35 Years of the Digest ... founded August 21, 1981
Copyright © 2017 E. William Horne. All Rights Reserved.

The Telecom Digest for Fri, 27 Oct 2017
Volume 36 : Issue 134 : "text" format

Table of contents
Is Centurylink's New Internet Deal Too Good To Be True?Bill Horne
AT&T: You Were WarnedBill Horne
AT&T Loses Record 385,000 Traditional Pay-TV Subscribers Bill Horne
Re: FCC Proposes Market-Based Changes to Toll Free Number AdministrationGarrett Wollman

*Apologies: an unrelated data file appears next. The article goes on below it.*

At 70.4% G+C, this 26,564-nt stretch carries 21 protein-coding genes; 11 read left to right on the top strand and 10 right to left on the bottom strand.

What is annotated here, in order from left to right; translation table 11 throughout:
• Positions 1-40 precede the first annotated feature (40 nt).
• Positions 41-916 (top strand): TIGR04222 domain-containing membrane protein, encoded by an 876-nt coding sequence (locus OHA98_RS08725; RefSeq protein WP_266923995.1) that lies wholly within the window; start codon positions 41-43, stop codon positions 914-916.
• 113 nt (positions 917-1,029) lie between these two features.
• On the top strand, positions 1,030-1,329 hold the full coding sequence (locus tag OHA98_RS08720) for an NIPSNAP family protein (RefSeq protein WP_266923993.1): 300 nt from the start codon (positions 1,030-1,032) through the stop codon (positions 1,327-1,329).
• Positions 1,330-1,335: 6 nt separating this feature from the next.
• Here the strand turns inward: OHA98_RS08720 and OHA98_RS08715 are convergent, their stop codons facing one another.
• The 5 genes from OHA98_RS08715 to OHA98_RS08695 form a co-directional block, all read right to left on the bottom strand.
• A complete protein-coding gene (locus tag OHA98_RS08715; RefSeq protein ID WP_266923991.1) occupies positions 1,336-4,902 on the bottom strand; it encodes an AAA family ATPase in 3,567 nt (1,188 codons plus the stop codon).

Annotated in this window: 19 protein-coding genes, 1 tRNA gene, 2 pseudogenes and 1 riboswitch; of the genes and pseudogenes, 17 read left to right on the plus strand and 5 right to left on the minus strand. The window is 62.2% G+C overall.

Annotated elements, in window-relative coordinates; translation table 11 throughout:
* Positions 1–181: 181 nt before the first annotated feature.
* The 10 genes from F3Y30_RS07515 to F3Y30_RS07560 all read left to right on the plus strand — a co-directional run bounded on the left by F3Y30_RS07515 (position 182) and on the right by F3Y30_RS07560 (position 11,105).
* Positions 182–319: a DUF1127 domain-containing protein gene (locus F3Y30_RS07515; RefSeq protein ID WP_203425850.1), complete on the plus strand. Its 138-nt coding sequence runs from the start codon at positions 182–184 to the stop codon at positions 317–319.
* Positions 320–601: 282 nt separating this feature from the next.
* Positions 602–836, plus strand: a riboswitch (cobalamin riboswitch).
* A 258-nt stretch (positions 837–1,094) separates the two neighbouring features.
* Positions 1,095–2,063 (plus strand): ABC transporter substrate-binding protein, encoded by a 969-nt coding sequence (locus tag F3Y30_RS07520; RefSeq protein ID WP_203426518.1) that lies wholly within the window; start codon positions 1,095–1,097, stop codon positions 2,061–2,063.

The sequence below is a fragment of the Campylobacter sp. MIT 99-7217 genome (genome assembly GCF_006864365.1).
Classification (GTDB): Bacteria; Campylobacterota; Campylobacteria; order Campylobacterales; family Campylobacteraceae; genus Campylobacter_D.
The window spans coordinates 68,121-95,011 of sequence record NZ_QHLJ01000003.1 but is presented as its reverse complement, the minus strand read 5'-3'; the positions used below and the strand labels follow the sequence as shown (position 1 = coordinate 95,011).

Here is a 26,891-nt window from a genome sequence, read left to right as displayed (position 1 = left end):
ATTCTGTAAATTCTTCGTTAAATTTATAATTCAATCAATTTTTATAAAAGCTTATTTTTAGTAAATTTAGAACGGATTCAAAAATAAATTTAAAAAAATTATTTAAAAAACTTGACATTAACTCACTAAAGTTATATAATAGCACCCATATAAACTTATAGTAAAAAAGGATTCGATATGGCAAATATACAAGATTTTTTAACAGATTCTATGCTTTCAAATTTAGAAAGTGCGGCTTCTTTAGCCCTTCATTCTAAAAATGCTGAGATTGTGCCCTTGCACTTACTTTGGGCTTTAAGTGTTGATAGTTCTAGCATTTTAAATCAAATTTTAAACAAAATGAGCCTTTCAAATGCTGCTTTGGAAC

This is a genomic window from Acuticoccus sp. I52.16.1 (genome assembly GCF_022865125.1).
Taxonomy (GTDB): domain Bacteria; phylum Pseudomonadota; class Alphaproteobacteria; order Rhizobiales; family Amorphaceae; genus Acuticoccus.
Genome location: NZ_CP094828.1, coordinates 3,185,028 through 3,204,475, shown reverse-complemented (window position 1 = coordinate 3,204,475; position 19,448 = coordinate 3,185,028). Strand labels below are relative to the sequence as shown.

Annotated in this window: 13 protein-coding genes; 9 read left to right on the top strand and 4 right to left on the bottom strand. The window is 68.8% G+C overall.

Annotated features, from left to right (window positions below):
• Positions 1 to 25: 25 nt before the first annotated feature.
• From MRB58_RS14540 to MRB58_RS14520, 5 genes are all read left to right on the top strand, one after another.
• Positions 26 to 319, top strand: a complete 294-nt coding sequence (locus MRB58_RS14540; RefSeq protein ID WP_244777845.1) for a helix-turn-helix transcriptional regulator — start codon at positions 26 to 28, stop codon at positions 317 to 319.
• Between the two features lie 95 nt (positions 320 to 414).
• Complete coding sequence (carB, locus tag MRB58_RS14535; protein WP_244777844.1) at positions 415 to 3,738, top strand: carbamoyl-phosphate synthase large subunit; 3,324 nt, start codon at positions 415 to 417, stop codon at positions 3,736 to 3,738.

---------------------------------------------------------------------- Message-ID: <20171026181708.GA27773@telecom.csail.mit.edu> Date: Thu, 26 Oct 2017 14:17:08 -0400 From: Bill Horne <bill@horneQRM.net> Subject: Is Centurylink's New Internet Deal Too Good To Be True? Most of us see or hear dozens of ads each day, but one appears to really be grabbing people's attention. That's because it offers you "price for life" internet from CenturyLink, which on the surface sounds great. But is it too good to be true? To verify fact from fiction, our sources included CenturyLink market development manager Molly Clemen, U of M Marketing Professor George John, and John Brillhart, who runs his own company called Cable Alternatives. http://www.kare11.com/news/verify-is-centurylinks-new-internet-deal-too-good-to-be-true/485818271 -- Bill Horne (Remove QRM from my email address to write to me directly) ***** Moderator's Note ***** Every now and then, I get irritated enough at the constant stream of - dare I say it - "fake news," that I'm disposed to pass some of it along to my readers. We have here a good (I almost wrote "perfect") example, and I'll just leave it to the readers to decide if it's newsworthy. By the way, once does not "verify" fact from fiction. Whoever wrote this bit of - ah, "news" - could have written "separate," but "verify" is a more muscular word with better push and more sibilance, both of which help to keep the audience tuned in during the commercials, and thus to sell the soap. I'll climb down off my soapbox now. ;-) Bill Horne Moderator ------------------------------ Message-ID: <20171026195952.GA30205@telecom.csail.mit.edu> Date: Thu, 26 Oct 2017 15:59:52 -0400 From: Bill Horne <bill@horneQRM.net> Subject: AT&T: You Were Warned Summary * AT&T missed Q3 analyst estimates. * The company is losing key subscribers on multiple fronts. * The lack of benefits from the DirecTV merger should raise red flags concerning Time Warner. Despite ongoing weakness in the stock, AT&T (T) is down following Q3 results. Investors were warned that the wireless giant has no answer to the overly competitive situation that will place the stock price under pressure despite the now substantial 5.8% dividend yield. https://seekingalpha.com/article/4116392-t-warned -- Bill Horne (Remove QRM from my email address to write to me directly) ------------------------------ Message-ID: <20171026200952.GA30902@telecom.csail.mit.edu> Date: Thu, 26 Oct 2017 16:09:52 -0400 From: Bill Horne <bill@horneQRM.net> Subject: AT&T Loses Record 385,000 Traditional Pay-TV Subscribers AT&T Loses Record 385,000 Traditional Pay-TV Subscribers in Q3, Posts Gains for DirecTV Now AT&T's DirecTV and U-verse TV businesses were hammered in the third quarter of 2017, while the telco's over-the-top DirecTV Now service delivered its biggest quarterly increase since launching less than a year ago. The company reported a record quarterly loss of 385,000 traditional pay-TV subs, which AT&T blamed on increased competition from other pay-TV operators and over-the-top services, as well as implementing stricter credit standards and "hurricane disruptions." That was partially offset by 296,000 net adds for the DirecTV Now service. http://variety.com/2017/biz/news/att-directv-q3-2017-record-pay-tv-loss-1202598165/ -- Bill Horne (Remove QRM from my email address to write to me directly) ------------------------------ Message-ID: <osrl3v$v2$2@grapevine.csail.mit.edu> Date: Thu, 26 Oct 2017 03:34:23 +0000 (UTC) From: wollman@bimajority.org (Garrett Wollman) Subject: Re: FCC Proposes Market-Based Changes to Toll Free Number Administration In article <51015be2f312da62d77a7f8726da11e1.squirrel@email.fatcow.com>, Neal McLain <nmclain.remove-this@and-this-too.annsgarden.com> wrote: >On Sept. 28, 2017, the Federal Communications Commission >released a Notice of Proposed Rulemaking (NPRM) that >seeks to permit the assignment of toll free numbers via >alternative market-based approaches, I'd like to understand one thing: why does anyone bother with toll- free numbers any more? Don't most people have national calling plans at this point? (Especially poor people, who are as likely to have prepaid cellular as landlines these days.) -GAWollman -- Garrett A. Wollman | "Act to avoid constraining the future; if you can, wollman@bimajority.org| act to remove constraint from the future. This is Opinions not shared by| a thing you can do, are able to do, to do together." my employers. | - Graydon Saunders, _A Succession of Bad Days_ (2015) ***** Moderator's Note ***** Toll-free numbers are no longer needed to attract cost-conscious prospects to sales centers, it's true. However, they are, and will continue to be, in constant demand for a different reason. When toll-free service was first offered, companies that were considering it for their brand name marketing were offered a critical incentive: the privilege of receiving computer printouts which showed the originating numbers that were used to dial each call. Since "800" numbers were created before the SS7 system was deployed, and thus before Caller ID info was transmitted from sender to recipient during call set-up, a different method had to be adopted: the "ANI" records which were gathered at each originating office, in order to bill long-distance calls, were used to assemble special reports that both the AT&T salespeople and the customers could use to measure the effectiveness of their respective sales efforts, and to target specific areas of their markets. Over time, the printouts have changed to data lines which deliver the ANI infomation in real time, so that toll-free customers can program their call-center computers to make split-second decisions about which call-taker or center will receive the call, including such factors as household income, most-probable language spoken, current brand penetration in the associated market, availability of inventory, and other factors too numerous to mention. The Baby Bells offer a "caller ID blocking" option to their customers, which is a profit-pack that they sell both on a monthly and per-call basis - but that option was never considered for calls to toll-free numbers, for both technical and more obvious reasons. It all boils down to more sales, and major vendors will be eagerly writing checks to cover "800" services for the foreseeable future. Bill Horne Moderator ------------------------------ ********************************************* End of telecom Digest Fri, 27 Oct 2017